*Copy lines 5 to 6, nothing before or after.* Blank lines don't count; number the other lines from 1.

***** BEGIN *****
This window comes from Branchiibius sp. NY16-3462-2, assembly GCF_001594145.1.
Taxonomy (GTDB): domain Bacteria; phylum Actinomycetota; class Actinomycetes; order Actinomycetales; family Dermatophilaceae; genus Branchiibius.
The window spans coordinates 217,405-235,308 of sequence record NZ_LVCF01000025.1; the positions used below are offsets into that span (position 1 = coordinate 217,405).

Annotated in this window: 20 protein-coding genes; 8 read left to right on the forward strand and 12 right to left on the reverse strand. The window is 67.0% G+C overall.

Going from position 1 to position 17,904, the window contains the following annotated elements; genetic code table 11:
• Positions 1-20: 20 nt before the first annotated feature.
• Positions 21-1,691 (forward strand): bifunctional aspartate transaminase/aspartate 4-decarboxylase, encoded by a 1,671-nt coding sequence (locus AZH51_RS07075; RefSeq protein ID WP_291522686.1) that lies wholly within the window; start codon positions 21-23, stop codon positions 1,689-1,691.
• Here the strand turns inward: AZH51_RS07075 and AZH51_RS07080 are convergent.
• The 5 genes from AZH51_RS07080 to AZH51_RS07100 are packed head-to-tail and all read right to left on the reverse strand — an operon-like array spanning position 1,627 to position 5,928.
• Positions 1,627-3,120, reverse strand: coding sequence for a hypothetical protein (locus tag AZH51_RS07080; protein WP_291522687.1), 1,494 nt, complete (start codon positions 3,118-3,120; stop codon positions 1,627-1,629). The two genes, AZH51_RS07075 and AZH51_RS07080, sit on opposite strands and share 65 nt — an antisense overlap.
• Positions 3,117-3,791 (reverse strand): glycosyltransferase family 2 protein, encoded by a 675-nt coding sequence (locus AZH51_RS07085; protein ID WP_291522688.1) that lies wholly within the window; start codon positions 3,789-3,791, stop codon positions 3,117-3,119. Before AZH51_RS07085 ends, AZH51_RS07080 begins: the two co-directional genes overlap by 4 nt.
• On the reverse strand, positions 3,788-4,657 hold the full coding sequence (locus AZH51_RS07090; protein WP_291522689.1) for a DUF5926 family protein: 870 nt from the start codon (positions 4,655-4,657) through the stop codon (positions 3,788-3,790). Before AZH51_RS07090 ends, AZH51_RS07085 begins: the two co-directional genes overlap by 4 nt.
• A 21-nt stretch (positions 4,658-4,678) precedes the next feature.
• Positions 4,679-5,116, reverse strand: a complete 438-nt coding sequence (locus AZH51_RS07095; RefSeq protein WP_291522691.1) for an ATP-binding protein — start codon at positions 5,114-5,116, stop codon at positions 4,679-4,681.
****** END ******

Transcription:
Going from position 1 to position 17,904, the window contains the following annotated elements; genetic code table 11:
• Positions 1-20: 20 nt before the first annotated feature.